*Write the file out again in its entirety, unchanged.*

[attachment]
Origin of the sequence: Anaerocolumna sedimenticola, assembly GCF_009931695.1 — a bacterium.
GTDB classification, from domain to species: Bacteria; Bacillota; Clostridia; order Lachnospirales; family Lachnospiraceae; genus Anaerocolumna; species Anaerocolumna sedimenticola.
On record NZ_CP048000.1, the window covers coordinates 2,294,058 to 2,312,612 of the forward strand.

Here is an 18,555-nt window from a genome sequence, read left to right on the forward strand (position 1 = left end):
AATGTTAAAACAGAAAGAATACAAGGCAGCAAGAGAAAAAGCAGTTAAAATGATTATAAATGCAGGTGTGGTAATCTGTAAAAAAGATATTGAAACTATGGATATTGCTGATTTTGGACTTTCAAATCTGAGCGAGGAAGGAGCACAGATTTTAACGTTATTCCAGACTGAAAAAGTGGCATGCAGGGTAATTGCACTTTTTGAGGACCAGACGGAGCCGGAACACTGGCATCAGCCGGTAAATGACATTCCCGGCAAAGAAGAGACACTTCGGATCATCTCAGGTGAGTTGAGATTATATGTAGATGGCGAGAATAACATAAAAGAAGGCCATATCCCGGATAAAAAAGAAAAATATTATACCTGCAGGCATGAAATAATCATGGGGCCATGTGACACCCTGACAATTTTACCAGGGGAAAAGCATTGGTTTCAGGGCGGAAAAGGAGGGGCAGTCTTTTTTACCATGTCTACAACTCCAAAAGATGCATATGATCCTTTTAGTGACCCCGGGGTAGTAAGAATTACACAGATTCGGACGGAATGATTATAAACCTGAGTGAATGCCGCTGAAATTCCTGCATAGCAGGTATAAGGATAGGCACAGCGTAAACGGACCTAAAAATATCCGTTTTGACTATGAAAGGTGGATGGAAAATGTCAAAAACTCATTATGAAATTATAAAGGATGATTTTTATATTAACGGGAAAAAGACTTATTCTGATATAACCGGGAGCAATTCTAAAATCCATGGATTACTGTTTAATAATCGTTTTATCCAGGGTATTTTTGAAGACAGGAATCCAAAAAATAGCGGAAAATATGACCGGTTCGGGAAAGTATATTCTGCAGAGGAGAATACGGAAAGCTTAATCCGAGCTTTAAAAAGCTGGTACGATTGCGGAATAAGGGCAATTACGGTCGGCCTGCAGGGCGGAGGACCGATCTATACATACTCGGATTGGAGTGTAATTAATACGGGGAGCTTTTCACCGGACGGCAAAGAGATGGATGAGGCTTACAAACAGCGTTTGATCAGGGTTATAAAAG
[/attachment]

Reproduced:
Origin of the sequence: Anaerocolumna sedimenticola, assembly GCF_009931695.1 — a bacterium.
GTDB classification, from domain to species: Bacteria; Bacillota; Clostridia; order Lachnospirales; family Lachnospiraceae; genus Anaerocolumna; species Anaerocolumna sedimenticola.
On record NZ_CP048000.1, the window covers coordinates 2,294,058 to 2,312,612 of the forward strand.

Here is an 18,555-nt window from a genome sequence, read left to right on the forward strand (position 1 = left end):
AATGTTAAAACAGAAAGAATACAAGGCAGCAAGAGAAAAAGCAGTTAAAATGATTATAAATGCAGGTGTGGTAATCTGTAAAAAAGATATTGAAACTATGGATATTGCTGATTTTGGACTTTCAAATCTGAGCGAGGAAGGAGCACAGATTTTAACGTTATTCCAGACTGAAAAAGTGGCATGCAGGGTAATTGCACTTTTTGAGGACCAGACGGAGCCGGAACACTGGCATCAGCCGGTAAATGACATTCCCGGCAAAGAAGAGACACTTCGGATCATCTCAGGTGAGTTGAGATTATATGTAGATGGCGAGAATAACATAAAAGAAGGCCATATCCCGGATAAAAAAGAAAAATATTATACCTGCAGGCATGAAATAATCATGGGGCCATGTGACACCCTGACAATTTTACCAGGGGAAAAGCATTGGTTTCAGGGCGGAAAAGGAGGGGCAGTCTTTTTTACCATGTCTACAACTCCAAAAGATGCATATGATCCTTTTAGTGACCCCGGGGTAGTAAGAATTACACAGATTCGGACGGAATGATTATAAACCTGAGTGAATGCCGCTGAAATTCCTGCATAGCAGGTATAAGGATAGGCACAGCGTAAACGGACCTAAAAATATCCGTTTTGACTATGAAAGGTGGATGGAAAATGTCAAAAACTCATTATGAAATTATAAAGGATGATTTTTATATTAACGGGAAAAAGACTTATTCTGATATAACCGGGAGCAATTCTAAAATCCATGGATTACTGTTTAATAATCGTTTTATCCAGGGTATTTTTGAAGACAGGAATCCAAAAAATAGCGGAAAATATGACCGGTTCGGGAAAGTATATTCTGCAGAGGAGAATACGGAAAGCTTAATCCGAGCTTTAAAAAGCTGGTACGATTGCGGAATAAGGGCAATTACGGTCGGCCTGCAGGGCGGAGGACCGATCTATACATACTCGGATTGGAGTGTAATTAATACGGGGAGCTTTTCACCGGACGGCAAAGAGATGGATGAGGCTTACAAACAGCGTTTGATCAGGGTTATAAAAG